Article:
If there was any player besides Loewen who could inspire her teammates just by will, by her consistent hustle, it would be Danae Bina. As she did last year, Arnold is pondering how to deploy the athletically gifted player. Bina could hit, she could set. In reality, she could do about any task on the volleyball court.
However, Arnold is more resigned to go with her instincts and again use Bina as a libero. Libero is a position that does not receive much credit. It is a player that is often two touches away from any point.
Utilizing her speed, jumping ability, and natural grit, Bina just happens to do that job as well as anyone in the state.
One player stood out from those suicide runs on Thursday. Arnold does not care who finishes the sprints first; she just wants the players to run hard. Addie Lackey did care. She wanted to be first. Every time.
Lackey’s willingness to run every sprint like she was fleeing a burning building exemplifies the determination she is showing throughout the first week of practice. In her junior season, she is looking to take the leap from a very good hitter to a star hitter. By coming into volleyball camp in tremendous shape, Lackey has shown Arnold that the Trojans can use her to take on a larger chunk of the team’s spikes. Arnold said they will rely on her to replace any of Loewen’s lost production and that of Krista Reimer who graduated.
A great team is not just made of star players but of the players willing to take on a smaller role. Hillsboro should have a bevy of these players again.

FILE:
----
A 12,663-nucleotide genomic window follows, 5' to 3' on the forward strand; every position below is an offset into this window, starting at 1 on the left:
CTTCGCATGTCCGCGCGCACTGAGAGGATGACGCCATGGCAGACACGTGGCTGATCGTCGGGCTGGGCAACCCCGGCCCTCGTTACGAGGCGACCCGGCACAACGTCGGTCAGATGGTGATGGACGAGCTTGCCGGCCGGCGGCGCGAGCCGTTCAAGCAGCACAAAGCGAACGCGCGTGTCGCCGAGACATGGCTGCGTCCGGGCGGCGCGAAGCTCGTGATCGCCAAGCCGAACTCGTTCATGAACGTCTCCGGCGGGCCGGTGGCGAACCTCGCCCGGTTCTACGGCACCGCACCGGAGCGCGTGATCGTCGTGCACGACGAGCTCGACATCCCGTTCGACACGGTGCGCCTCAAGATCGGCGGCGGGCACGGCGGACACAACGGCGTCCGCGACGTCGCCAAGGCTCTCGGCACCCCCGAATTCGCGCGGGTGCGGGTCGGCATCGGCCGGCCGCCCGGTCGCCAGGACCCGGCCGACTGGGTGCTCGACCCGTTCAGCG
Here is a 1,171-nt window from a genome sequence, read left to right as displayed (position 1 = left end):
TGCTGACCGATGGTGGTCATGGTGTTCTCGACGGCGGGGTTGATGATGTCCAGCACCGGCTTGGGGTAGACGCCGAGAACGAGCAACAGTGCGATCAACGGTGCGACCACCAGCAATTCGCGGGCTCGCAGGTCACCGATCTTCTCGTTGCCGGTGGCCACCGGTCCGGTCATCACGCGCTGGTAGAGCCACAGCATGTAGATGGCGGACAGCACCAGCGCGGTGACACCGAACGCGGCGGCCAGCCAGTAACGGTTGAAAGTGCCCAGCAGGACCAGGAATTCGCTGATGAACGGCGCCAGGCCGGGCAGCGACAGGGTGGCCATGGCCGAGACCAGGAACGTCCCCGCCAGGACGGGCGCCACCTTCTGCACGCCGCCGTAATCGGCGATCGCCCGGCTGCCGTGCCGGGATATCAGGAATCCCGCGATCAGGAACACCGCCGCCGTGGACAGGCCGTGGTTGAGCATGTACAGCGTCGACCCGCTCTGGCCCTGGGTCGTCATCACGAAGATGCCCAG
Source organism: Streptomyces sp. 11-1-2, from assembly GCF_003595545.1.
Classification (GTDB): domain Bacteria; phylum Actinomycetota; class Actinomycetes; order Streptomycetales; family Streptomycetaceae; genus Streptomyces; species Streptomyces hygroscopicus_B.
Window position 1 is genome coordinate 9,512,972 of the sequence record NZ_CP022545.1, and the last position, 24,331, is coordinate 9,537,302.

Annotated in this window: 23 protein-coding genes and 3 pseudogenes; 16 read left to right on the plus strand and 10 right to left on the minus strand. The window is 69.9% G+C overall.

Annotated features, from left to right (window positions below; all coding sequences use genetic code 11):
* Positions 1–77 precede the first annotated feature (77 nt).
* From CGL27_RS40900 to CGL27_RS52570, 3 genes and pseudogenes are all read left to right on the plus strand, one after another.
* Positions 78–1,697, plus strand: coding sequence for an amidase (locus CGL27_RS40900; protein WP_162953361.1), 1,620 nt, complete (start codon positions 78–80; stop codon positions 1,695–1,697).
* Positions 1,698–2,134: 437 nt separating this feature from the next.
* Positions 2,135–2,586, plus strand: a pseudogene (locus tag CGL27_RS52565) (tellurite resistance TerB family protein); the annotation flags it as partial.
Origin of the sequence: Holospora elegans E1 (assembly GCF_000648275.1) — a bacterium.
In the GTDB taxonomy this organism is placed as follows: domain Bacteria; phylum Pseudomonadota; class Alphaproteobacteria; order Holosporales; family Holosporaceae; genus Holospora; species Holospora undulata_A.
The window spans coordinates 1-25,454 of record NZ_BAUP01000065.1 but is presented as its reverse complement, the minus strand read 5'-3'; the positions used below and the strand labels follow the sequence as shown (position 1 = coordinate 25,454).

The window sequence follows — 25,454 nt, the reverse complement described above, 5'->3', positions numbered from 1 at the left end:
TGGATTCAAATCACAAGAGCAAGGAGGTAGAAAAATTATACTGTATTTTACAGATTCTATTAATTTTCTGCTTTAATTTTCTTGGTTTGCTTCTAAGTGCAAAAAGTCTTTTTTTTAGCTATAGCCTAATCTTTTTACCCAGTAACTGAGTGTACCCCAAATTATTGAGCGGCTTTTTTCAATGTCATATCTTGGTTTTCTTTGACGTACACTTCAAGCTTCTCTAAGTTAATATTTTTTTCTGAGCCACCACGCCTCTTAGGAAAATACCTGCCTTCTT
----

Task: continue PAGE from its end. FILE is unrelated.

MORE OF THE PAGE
The biggest hole Arnold has to fill in the lineup is at setter. With Callie Serene precisely running the 5-1 offense last season, setter was never a question. So far, Arnold has looked at eight different players to fill the position. She is also debating playing two setters on the floor at once.
An early leader for the position is senior Maci Schlehuber. Schlehuber expressed interest in the position dating back to last season. Regularly in practice, she worked on setting as much as she could.
“She’s definitely shown a lot of interest in that spot,” Arnold said.
What helps Schlehuber’s chances is that she was the type of player who helped the Trojans win a state championship, an indispensible glue player who did a little bit of everything — block, hit, and pass. By nature, a setter must be able to perform a variety of tasks because she will never be substituted.
Whoever earns the setter spot will have a variety of hitters to set to. She will have the high-jumping athletes in Loewen and Lackey; no ball is out of their reach. She will also have Senior Erin Loewen in the middle of the floor for quicker strikes. And Taylor Thiessen, who could employ either attack.
Thiessen sat out all last season with a shoulder injury. She was a player Arnold missed last season for her blocking ability, mainly playing on the right side against another team’s best hitter.
The title defense begins in earnest on Aug. 25 in Halstead with the Central Kansas League Tournament. Arnold reminded her team of this on Thursday. She told her players to be ready for Hesston, Halstead, and Pratt who should all be good again.
A champion’s work is never done.